I was planning on skipping "Les Misérables." I knew of the play, and the novel by Victor Hugo, that the musical was beloved by millions. Then I found out that the whole Susan Boyle miracle revolved around a song in "Les Mis" and that gave her story even more resonance. But I thought the whole thing would probably be overlong and overwrought and I don't have patience for that kind of thing.
I did see it, and I was right. It was overlong and overwrought. I would also venture to say it was oversentimental. But one other thing. I was pleasantly surprised to see that it was overtly Christian, and yet popular.
Christianity is a funny thing in stories. You don't get a lot of it overtly in Hollywood, and what does get into the mainstream culture tends to be pious and preachy and therefore not very interesting.
Of course, as I've written before, "Invisible" Christianity is present in American mythology. Themes of Christianity (such as resurrection) without a Christian label dominate popular stories in America and because of Hollywood's power are making inroads into the world's cinematic mythology.
But "Les Mis" is Christian, no regrets, and really, without a whole lot of preachiness or piety.
The overdramatic nature of the story builds up a world where small things matter, and big things matter more. Christianity is all about small things mattering. A lot.
So everyone's actions in "Les Mis" seem to matter a whole lot more than they might in a regular Hollywood movie. Moral dilemmas become kind of like car chases and things exploding. They become the exciting thing about the movie.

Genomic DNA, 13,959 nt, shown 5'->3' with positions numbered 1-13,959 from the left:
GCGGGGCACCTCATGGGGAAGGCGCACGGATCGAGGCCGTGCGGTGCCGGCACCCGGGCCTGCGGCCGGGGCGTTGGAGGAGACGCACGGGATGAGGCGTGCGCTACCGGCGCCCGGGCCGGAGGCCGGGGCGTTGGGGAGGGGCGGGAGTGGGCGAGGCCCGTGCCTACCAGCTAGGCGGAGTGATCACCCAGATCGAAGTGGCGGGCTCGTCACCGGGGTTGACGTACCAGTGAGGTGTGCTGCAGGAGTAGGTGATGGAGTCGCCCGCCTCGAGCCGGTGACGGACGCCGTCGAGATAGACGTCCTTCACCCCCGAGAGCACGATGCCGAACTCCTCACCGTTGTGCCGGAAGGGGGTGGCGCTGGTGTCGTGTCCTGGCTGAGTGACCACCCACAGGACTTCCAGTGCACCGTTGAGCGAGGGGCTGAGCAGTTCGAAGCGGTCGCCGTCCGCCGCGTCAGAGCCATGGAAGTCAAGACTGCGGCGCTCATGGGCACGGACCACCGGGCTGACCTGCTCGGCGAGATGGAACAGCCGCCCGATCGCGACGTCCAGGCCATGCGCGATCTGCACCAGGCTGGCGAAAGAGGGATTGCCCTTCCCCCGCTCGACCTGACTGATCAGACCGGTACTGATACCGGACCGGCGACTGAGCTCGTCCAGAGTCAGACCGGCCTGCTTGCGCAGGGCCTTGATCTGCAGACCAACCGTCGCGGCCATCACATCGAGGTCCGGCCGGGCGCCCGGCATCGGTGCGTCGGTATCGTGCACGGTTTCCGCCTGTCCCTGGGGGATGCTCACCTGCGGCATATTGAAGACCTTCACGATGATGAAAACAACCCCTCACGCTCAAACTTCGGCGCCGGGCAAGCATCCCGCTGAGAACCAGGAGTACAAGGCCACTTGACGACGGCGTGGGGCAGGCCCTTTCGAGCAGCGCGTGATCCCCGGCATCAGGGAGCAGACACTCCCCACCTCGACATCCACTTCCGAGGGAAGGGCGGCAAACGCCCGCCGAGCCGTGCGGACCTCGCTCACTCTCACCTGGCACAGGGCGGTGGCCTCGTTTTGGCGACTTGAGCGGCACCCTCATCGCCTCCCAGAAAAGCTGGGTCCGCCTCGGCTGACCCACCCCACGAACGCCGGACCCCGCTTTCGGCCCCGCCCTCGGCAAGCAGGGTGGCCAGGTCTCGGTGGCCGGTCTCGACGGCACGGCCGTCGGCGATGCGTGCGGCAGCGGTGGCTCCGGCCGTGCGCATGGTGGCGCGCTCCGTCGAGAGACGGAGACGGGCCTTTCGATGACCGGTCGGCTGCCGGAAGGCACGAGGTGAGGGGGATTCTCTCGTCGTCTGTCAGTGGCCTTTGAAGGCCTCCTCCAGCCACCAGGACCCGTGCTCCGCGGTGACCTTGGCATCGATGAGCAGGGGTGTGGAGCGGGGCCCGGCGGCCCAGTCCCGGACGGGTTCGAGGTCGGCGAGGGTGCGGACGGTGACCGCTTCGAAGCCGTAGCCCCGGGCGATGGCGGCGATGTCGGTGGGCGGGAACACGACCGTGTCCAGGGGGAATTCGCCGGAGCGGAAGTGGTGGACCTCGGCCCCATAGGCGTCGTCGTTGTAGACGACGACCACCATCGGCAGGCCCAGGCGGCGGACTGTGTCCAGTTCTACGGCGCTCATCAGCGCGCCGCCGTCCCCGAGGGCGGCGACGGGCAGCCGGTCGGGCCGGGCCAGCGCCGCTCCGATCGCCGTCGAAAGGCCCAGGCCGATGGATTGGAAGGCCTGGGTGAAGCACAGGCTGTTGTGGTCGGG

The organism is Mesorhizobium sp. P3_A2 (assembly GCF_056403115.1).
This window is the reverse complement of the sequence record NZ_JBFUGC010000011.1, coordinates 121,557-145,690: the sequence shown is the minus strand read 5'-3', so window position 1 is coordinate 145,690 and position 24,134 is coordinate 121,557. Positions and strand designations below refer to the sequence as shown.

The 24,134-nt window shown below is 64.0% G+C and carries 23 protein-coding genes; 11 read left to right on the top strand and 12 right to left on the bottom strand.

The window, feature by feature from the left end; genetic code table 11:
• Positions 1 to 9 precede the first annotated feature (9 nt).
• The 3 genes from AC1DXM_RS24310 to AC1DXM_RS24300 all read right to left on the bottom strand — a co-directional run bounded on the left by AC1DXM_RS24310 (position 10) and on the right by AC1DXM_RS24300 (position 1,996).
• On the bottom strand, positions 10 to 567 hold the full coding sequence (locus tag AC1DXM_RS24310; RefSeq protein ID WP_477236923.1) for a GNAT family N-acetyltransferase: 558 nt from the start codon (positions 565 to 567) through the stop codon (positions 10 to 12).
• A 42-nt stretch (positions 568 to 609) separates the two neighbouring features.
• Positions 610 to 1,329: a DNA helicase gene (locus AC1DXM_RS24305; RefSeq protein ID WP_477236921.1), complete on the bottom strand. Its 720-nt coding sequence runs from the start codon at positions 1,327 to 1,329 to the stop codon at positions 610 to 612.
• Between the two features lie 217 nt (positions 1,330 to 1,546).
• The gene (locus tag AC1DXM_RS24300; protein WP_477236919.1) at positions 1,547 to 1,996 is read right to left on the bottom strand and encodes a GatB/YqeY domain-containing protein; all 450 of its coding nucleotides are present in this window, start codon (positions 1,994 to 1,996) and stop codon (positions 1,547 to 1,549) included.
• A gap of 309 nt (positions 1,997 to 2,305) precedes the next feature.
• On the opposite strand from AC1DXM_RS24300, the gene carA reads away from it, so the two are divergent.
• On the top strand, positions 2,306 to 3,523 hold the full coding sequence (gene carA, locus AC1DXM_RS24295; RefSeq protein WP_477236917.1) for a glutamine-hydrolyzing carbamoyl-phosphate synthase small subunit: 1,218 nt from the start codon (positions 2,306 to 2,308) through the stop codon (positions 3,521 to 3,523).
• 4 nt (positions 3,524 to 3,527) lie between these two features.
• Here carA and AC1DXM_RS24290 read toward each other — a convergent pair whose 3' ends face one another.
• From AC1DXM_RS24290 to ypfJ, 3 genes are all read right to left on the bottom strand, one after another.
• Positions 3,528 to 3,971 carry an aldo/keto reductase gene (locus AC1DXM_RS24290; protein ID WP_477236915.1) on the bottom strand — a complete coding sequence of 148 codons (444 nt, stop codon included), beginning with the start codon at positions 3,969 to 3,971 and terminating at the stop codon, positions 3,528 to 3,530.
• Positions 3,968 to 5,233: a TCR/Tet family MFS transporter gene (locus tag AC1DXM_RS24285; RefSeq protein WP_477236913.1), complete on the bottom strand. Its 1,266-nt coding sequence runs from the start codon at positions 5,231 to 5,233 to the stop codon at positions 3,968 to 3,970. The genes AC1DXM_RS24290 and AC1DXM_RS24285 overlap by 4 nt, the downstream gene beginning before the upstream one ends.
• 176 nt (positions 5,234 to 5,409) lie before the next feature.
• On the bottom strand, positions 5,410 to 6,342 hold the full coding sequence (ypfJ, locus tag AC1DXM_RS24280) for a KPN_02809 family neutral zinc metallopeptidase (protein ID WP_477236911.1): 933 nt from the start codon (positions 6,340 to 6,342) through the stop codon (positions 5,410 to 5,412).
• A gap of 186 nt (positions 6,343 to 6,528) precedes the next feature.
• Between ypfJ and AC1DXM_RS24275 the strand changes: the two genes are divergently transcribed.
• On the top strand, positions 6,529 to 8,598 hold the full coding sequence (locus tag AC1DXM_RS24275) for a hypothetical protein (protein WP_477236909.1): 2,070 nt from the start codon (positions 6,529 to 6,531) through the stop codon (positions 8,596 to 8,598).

Case in point, without huge spoilers: at about the one-third pole of the movie, the hero, Jean Valjean, finds out that the French authorities have captured a suspect whom they are going to try as the escaped criminal Jean Valjean. The real Jean Valjean, who broke parole and is living under an assumed name, realizes that if they convict the fake Jean Valjean, he, the real JV, will be in the clear.
But instead of being happy that he, the real Jean Valjean, will have no worries from the authorities after they convict the fake Jean Valjean, he, the real one, figures that the only honorable thing to do is to present himself to the court and save the innocent man.
"If I present myself to the court," he sings, "I am condemned. But if I do not, I am damned."
In other words, if he doesn't save the fake JV, he will be guilty in God's eyes.
And that matters.
Wow. What a breath of fresh air.
So, even though I am not all that taken in by the whole musical play idea of "Les Mis" or its star power, or its historic content, I do congratulate Victor Hugo and everybody who brought that novel to the screen for making Christianity a hit.
Here's to more of that.
Poster found here.